Sweet vs. Salty: Your Food Cravings May Be Determined By Your Sex

Monday, October 23, 2006 - 4:33pm

By Erica Lesperance, RD, LD

We all have certain foods that we gravitate toward when we are feeling down. Whether these foods include mashed potatoes and macaroni and cheese or bon bons and chocolate cake, we call them “comfort foods” because their consumption evokes a comfortable and pleasurable state of mind. But why do certain foods comfort one person and not another? Why do women make up 92% of self-reported chocolate addicts, while only 8% are men? Recent research has attempted to shed some light on this issue. Stereotypically, women crave sweets and men crave salty foods.

What women want

Although stereotypes do not tell the whole story, they are usually derived from some truth. One reason women typically crave sweets is that these foods often involve little to no preparation. Researchers at the University of Illinois report that “because adult females are not generally accustomed to having hot food prepared for them and as children saw the female as the primary food preparer, they tend to gain psychological comfort from less labor-intensive foods such as chocolate, candy, and ice cream. "1 Whether the foods are salty or sweet, many women find comfort in them simply because they don’t have to prepare them. Therefore, these women are just as likely to find comfort in salty foods like potato chips and popcorn as they do in chocolate.

Men and mom’s cooking

What is behind a man’s cravings? Do they really find comfort in salty foods? Again, this is only part of the equation. Research shows that most men find comfort in foods associated with meals prepared by their mothers rather than from snacks and sweets. Men’s comfort foods are often reasonably nutritious, though they still may be high in calories.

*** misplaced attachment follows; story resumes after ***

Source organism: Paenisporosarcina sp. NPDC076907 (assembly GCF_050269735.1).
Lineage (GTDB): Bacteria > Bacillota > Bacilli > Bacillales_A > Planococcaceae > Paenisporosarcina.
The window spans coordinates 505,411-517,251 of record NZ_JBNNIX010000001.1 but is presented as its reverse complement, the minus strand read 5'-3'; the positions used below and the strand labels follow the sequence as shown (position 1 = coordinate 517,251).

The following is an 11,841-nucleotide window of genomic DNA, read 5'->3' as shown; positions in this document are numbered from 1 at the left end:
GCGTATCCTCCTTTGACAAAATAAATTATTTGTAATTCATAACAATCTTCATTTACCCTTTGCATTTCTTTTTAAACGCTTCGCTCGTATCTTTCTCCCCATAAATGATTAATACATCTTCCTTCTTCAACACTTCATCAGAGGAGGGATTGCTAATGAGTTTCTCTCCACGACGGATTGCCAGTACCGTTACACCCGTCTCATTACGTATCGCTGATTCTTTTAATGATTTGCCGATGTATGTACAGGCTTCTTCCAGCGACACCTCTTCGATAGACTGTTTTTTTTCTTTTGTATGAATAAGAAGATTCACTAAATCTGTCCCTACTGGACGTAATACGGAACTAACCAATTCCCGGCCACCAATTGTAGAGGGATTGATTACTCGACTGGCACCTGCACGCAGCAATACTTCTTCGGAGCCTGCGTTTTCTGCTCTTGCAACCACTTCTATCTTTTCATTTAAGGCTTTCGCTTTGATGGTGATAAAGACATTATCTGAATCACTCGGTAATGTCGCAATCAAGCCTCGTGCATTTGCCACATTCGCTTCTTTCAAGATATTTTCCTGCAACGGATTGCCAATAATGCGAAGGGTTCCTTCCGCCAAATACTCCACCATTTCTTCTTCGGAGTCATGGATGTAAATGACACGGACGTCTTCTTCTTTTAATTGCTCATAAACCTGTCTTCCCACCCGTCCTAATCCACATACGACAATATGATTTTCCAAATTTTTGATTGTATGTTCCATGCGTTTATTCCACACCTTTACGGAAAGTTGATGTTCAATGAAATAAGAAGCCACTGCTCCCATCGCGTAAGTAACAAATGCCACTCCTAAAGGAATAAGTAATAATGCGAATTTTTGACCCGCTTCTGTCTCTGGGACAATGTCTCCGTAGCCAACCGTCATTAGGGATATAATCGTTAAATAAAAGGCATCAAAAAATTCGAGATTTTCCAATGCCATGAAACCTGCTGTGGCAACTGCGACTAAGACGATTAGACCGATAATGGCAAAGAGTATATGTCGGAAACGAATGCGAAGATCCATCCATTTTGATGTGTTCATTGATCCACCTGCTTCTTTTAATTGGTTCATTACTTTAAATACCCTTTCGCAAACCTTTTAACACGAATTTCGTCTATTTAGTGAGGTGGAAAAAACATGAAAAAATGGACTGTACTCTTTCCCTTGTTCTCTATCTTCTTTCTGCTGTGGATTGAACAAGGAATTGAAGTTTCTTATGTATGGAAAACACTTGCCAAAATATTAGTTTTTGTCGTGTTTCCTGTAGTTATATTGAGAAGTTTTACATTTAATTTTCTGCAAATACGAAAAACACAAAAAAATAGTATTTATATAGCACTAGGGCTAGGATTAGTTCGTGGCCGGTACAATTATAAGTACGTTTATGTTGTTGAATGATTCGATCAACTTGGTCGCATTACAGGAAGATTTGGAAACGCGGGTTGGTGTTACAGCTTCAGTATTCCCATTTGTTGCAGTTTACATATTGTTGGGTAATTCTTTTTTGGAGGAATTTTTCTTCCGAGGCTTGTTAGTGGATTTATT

Food and mood

A study published in the International Journal of Eating Disorders gathered information about the food cravings and eating habits of 538 women and 506 men. Upon assessing this information, they found that a majority of female cravers experienced a negative mood such as annoyance, boredom, or depression before craving episodes. In contrast, men more commonly indulged in food craving when experiencing feelings of happiness. 2 In addition, further research indicates that while women may reach for comfort foods to improve a negative mood, they are often unsuccessful. They may feel better while eating, but afterwards most women report feeling unhealthy and guilty for giving in to the craving. This is not true for men, perhaps in part because they crave meal-type foods that are usually somewhat nutritious.

Restrictions increase cravings

Food craving is reported twice as much in women as it is in men. Research indicates that the gender difference could be due to a higher degree of weight concern in women. Social pressure for thinness, which is more pronounced in women, may cause them to more frequently restrict their diets. The simple act of depriving oneself of a food can increase cravings for that food.

Conclusion: more research is needed on whether cravings are sex related

Current research has only scratched the surface of understanding how cravings develop and why men and women find comfort in a variety of foods. As studies continue to delve into the many differences between men and women, we are likely find that this is a complex issue that involves a combination of biological, chemical, and social differences between genders.

1 Wansink B, Cheney MM, Chan N. “Exploring comfort food preferences across age and gender.” Physiology and Behavior 2003;70(4-5):739-47

2 Lafay L, Thomas, F, et al. “Gender differences in the relation between food cravings and mood in an adult community: Results from the fleurbaix laventie ville sante study.” International Journal of Eating Disorders 2001;29:195-204.